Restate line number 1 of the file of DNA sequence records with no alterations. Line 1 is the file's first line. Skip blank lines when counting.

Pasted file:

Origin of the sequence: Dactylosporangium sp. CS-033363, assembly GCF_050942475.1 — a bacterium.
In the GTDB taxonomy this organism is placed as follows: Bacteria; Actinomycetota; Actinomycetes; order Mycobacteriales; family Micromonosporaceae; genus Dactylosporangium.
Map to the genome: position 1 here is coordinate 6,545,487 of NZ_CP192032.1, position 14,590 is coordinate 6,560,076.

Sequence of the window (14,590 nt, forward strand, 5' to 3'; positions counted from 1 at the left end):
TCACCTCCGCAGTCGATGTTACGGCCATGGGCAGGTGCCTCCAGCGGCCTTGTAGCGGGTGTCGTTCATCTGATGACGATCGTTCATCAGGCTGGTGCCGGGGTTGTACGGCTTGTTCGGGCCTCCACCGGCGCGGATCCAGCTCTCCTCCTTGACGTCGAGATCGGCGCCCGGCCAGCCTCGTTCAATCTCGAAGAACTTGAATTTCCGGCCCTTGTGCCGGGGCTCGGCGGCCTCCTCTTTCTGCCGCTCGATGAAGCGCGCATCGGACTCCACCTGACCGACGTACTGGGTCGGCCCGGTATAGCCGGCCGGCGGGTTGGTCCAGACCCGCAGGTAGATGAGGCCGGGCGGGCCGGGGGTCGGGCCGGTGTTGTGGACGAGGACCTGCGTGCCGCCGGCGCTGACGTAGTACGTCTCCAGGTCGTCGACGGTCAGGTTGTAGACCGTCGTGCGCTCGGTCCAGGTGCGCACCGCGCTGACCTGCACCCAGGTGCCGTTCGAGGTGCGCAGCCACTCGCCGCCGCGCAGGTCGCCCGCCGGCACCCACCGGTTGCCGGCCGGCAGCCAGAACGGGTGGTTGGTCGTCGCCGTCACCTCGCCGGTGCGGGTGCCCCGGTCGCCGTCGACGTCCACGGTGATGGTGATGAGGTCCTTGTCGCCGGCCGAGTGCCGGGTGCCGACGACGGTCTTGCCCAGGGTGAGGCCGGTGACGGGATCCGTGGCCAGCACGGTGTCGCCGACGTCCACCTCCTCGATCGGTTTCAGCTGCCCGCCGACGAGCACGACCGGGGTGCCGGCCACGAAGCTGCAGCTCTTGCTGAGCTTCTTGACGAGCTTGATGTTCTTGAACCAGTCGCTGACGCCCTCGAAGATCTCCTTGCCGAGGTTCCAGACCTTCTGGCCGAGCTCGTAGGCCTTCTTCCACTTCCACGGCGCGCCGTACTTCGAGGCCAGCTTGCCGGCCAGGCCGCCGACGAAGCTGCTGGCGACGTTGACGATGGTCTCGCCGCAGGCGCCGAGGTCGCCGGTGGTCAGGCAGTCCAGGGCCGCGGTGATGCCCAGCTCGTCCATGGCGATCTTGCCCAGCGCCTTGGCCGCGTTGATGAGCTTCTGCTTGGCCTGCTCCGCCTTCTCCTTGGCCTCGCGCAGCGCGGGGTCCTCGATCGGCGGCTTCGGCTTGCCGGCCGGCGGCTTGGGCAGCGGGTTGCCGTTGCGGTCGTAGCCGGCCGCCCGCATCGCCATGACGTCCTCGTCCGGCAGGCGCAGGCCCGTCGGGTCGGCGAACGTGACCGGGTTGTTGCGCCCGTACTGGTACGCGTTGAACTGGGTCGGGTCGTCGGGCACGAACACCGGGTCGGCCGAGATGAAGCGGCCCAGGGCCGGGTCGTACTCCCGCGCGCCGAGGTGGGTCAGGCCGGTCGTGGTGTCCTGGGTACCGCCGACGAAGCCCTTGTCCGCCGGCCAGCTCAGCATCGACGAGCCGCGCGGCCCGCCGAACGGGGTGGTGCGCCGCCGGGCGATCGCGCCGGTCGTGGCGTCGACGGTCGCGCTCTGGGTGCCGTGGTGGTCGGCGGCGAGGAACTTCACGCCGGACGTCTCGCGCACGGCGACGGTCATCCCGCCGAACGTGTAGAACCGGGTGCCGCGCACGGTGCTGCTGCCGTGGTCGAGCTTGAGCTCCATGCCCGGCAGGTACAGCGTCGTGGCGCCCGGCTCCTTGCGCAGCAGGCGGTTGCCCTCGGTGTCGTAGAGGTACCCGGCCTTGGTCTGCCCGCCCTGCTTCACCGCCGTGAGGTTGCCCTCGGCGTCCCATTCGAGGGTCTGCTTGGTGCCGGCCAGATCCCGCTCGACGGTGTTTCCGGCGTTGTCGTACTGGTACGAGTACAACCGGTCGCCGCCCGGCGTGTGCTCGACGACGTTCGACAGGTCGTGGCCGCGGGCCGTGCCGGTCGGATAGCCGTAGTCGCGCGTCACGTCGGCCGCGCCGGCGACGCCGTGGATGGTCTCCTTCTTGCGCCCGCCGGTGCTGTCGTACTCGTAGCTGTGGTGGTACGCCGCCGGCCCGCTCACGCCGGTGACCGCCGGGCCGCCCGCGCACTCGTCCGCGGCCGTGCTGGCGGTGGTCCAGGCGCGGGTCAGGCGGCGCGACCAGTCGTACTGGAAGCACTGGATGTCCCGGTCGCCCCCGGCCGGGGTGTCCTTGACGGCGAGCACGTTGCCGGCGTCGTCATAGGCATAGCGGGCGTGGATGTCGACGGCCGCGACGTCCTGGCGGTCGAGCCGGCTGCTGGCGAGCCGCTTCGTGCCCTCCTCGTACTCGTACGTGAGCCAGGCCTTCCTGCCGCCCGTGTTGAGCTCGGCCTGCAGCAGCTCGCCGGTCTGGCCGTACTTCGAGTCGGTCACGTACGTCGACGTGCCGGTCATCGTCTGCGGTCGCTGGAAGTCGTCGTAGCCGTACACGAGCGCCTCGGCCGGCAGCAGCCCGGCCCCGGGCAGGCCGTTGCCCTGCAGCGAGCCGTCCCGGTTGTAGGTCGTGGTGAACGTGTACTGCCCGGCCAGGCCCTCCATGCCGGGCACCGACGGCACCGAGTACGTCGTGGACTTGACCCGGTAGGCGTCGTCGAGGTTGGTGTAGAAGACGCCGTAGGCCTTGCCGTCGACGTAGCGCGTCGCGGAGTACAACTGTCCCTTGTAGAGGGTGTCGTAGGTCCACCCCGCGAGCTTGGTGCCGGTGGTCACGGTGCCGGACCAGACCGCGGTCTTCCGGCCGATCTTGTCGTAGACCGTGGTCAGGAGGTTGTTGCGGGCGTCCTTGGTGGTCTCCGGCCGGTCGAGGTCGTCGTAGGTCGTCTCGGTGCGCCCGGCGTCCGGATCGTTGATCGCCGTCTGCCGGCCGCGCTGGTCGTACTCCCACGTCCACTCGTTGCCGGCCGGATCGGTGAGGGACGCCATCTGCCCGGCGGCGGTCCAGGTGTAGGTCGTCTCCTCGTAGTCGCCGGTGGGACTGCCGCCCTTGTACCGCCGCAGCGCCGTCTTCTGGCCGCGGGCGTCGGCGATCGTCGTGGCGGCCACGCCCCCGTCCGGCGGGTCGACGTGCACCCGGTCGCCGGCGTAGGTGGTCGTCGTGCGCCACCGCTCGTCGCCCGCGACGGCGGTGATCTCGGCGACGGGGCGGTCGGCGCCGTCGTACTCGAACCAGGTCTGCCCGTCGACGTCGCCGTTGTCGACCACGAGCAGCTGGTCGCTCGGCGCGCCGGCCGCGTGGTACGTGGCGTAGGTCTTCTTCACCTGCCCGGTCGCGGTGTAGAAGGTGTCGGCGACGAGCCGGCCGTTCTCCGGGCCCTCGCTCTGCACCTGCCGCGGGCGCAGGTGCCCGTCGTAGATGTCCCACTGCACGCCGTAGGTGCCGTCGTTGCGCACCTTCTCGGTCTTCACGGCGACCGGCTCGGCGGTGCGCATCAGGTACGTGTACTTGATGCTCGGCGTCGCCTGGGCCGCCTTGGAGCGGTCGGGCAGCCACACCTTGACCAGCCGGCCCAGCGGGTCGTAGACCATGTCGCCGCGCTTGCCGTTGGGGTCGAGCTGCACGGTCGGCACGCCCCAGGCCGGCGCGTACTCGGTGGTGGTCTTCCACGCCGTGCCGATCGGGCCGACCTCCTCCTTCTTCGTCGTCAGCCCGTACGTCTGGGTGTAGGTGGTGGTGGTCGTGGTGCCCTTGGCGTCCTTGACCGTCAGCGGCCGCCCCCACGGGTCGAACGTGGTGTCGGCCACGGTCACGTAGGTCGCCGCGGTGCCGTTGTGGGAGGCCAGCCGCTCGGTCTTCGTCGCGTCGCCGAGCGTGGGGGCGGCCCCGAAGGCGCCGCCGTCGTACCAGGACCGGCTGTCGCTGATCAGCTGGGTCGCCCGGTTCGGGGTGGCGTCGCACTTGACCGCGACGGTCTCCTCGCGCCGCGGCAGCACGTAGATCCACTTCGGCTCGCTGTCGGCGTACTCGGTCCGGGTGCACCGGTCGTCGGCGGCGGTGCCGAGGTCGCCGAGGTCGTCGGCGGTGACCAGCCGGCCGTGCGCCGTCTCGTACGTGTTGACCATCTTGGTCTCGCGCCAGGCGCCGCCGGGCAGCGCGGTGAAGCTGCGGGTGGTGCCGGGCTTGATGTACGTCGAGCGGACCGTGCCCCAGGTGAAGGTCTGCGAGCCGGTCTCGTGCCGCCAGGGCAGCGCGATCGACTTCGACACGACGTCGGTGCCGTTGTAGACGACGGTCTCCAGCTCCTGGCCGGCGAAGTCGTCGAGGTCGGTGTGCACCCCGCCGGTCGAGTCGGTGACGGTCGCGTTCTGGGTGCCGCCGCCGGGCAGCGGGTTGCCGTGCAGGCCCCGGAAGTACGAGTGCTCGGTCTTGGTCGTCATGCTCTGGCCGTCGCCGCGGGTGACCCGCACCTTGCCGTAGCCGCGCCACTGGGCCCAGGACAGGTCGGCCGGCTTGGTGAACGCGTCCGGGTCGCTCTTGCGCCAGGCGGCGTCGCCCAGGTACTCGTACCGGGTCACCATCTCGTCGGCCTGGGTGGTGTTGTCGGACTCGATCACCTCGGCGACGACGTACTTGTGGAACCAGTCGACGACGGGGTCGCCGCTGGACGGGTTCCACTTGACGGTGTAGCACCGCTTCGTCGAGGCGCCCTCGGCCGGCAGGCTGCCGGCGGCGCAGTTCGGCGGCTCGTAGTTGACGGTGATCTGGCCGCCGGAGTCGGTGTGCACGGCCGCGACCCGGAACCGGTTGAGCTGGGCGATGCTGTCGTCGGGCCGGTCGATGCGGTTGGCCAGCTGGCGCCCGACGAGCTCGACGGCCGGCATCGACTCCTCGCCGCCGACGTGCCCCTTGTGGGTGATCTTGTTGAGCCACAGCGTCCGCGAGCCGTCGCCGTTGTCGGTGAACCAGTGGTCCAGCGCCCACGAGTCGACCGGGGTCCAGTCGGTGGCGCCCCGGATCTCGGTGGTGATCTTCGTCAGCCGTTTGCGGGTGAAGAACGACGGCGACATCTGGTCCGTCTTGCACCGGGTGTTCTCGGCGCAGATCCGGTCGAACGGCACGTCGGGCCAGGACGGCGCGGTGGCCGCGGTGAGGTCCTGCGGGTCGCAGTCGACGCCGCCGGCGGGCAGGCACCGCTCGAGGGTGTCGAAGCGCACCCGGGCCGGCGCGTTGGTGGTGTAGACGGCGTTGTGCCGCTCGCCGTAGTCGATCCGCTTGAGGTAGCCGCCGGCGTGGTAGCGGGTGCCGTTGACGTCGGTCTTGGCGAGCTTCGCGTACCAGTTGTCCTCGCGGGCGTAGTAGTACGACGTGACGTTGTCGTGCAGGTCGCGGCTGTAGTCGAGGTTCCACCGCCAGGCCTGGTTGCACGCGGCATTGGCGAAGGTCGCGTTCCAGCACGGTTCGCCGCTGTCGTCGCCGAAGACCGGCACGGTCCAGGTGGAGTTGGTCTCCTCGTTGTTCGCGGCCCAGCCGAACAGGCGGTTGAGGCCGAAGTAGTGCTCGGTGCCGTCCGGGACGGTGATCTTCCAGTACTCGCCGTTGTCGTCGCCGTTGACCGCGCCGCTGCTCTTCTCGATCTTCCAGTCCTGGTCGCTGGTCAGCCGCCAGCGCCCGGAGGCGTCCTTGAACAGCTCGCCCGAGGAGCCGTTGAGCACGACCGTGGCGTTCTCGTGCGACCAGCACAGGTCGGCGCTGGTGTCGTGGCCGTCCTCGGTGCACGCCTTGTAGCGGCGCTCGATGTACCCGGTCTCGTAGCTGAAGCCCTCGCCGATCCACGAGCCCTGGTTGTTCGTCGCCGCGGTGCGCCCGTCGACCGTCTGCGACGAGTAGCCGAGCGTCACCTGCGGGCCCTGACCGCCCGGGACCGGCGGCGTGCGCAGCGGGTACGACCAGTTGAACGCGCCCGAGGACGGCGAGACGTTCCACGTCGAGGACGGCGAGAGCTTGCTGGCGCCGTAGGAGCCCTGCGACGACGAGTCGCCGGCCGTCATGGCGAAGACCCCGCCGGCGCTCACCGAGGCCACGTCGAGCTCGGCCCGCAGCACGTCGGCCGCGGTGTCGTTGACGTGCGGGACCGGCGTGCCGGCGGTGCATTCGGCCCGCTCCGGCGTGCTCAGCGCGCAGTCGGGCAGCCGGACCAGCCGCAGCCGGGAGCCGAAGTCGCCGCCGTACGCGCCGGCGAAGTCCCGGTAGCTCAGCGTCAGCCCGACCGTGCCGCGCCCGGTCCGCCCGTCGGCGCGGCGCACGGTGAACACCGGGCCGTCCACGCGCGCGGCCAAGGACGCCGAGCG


Origin of the sequence: Dactylosporangium sp. CS-033363, assembly GCF_050942475.1 — a bacterium.